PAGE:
The Proposition

2005

Crime / Drama / Western

The Proposition (2005) download yts

Synopsis


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Director

Cast

Guy Pearce as Charlie Burns
Ray Winstone as Captain Morris Stanley
Emily Watson as Martha Stanley
Danny Huston as Arthur Burns
720p 1080p
1.26 GB
1280*720
R
23.976 fps
1hr 44 min
P/S Unknown
1.98 GB
1920*1080
R
23.976 fps
1hr 44 min
P/S Unknown

Movie Reviews

Reviewed by slickstu-2 9 / 10

Fine Australian drama

Following the rape and murder of a colonial family, outlaw brothers Charlie and Mikey burns are captured by ruthless local lawman, Captain Stanley. Rather than imprison both fugitives, Stanley presents Charlie with a proposition (though it's really a demand) that Charlie kill his older brother, and gang leader, Arthur or else Mikey will meet his demise at the end of a hangman's noose. It is a proposition which will have karmic repercussions for all involved.

Directed by Brisbanite John Hillcoate from a script by Aussie indie icon Nick Cave, this film has some of the most gorgeous photography of the Australian outback ever committed to film, showcasing it's unique desolate beauty in it's dust, flies and exquisite sunsets.

Hillcoate assembles a very fine ensemble cast, most notably Ray Winstone as Captain Stanley and Guy Pearce as Charlie Burns - two actors performing at the top of their game. Danny Huston is effective as Arthur Burns, a man whose serene exterior belies his vicious temperament. Other performers include Emily Watson and John Hurt, as well as fine Australian talent David Wenham, Leah Purcell, Tommy Lewis and quintessential movie aborigine David Gulpilil. All performances are excellent.

Despite it's high violence quotient, the film has an admirable lack of moralistic tone. There are no obvious good guys and bad guys, all the characters are shades of grey possessing both positive and negative attributes, although some characters may lean one way or the other. In particular, Captain Stanley has a good heart though history may judge his methods of justice with contempt, and Charlie Burns has a fierce sense of loyalty and honour but his associated family ties have led him to commit horrific crimes. Even Captain Stanley's wife, Martha, in all her Victorian innocence and naivety, has a dark side to her soul; an attribute which will further propel all towards their destinies.

It's strong subtext of white colonialists' condescending treatment of the aboriginal population puts this film in fine company with other Australian indigenous-themed films such as Fred Schepisi's The Chant Of Jimmy Blacksmith, Nicholas Roeg's Walkabout, Rolf de Heer's The Tracker and Phillip Noyce's Rabbit Proof Fence. The Proposition is the best of these. This is a big call, I know, but the fact is that none of those other very fine Australian films possess the tension which so completely permeates Hillcoates' picture. This film represents a major achievement for both Hillcoate and Cave and is the best Australian film to leave these shores since Ray Lawrence's Lantana.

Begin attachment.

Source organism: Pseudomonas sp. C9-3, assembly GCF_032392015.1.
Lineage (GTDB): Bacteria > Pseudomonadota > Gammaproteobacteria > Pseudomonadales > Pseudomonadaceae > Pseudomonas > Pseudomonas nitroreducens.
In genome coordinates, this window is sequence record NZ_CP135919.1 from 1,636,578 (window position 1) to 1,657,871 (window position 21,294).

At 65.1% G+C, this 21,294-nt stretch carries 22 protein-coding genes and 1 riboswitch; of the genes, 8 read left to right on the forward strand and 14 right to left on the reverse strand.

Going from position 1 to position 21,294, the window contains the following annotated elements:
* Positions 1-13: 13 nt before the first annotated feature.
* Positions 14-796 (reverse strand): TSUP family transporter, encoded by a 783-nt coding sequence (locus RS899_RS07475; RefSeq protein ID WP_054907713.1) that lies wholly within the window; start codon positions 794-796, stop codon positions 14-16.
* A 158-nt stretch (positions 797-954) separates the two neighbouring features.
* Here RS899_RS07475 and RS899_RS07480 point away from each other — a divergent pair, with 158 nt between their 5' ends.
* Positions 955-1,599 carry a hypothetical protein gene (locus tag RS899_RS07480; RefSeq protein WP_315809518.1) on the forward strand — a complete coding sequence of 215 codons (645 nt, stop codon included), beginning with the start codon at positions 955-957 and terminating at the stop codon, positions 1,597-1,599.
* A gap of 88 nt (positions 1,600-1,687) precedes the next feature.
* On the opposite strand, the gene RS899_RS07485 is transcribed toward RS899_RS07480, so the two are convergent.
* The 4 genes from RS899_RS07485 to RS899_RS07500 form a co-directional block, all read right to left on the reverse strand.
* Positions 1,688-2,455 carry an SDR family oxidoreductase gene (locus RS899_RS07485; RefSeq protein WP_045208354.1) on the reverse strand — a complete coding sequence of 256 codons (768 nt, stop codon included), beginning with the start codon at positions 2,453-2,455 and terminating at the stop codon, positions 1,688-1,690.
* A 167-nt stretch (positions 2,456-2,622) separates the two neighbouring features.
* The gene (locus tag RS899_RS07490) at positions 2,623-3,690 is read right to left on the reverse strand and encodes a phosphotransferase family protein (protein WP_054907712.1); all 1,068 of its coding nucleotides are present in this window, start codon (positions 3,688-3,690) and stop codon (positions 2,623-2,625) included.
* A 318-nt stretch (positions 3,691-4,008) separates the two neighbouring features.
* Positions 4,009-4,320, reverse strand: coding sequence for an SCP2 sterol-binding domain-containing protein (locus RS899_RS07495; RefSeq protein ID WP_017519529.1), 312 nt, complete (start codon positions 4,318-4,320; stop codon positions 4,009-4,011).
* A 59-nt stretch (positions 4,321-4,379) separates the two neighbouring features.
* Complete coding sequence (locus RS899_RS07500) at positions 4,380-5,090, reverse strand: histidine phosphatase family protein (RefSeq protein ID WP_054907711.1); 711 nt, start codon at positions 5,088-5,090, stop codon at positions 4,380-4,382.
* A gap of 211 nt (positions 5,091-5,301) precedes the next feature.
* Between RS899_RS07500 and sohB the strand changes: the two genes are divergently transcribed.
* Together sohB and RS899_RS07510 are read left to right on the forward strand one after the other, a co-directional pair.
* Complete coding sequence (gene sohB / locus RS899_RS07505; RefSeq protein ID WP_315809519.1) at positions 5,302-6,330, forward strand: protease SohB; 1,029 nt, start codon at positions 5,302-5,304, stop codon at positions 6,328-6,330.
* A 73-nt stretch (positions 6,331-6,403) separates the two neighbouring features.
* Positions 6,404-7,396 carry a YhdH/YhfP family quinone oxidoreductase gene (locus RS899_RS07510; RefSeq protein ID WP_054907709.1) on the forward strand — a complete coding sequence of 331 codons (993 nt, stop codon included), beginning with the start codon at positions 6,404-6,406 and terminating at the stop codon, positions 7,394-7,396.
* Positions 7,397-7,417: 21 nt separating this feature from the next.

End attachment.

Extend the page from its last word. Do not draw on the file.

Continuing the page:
Reviewed by acquatically7 9 / 10

Leone meets Tarkovsky meets Patrick White meets Mad Max

Just superb - wonderful, austere direction that gets the best from a great cast and some extraordinary landscapes. A tight, disciplined script from Nick Cave that's testament to how his writing continues to reach new levels - not to mention his collaboration with Warren Ellis on the beautifully uneasy score.

There's a fantastic blend of European and Australian sensibilities here that makes this the least clichéd film to come out of this country for 20-odd years - and if it doesn't do well, it'll be because an increasingly soft and gutless nation is afraid to venture out of their frappuccino and mortgage comfort zone.

This is powerful, worthy art.

Reviewed by John Bale 9 / 10

Aussie Western makes Tombstone look like Paradise.

Nick Cave's essay in the true and tried Western format, shows how a harsh land (Colonial Australia) brutalizes the men who try and conquer it. Yet this tale has passages of lyricism that counterpoint the sudden moments of savagery. It is a very gritty often grisly picture of 19th Century Australia, warts and all, right down to swarms of blowflies. Perhaps the sadistic violence gets a bit over the top especially towards the end, but thanks to a fine cast, crisp direction, and the scorched cinematography it generally works. A standout performance in a minor role by John Hurt rather steals the show, while Ray Winstone and Emily Watson are particularly sensitive together. One suspects the harsh conditions are somewhat overstated for dramatic purposes, though the story is supposedly based on fact. Tombstone Territory never looked as unpleasant as this. It is certainly one of the most interesting period dramas made in Australia.

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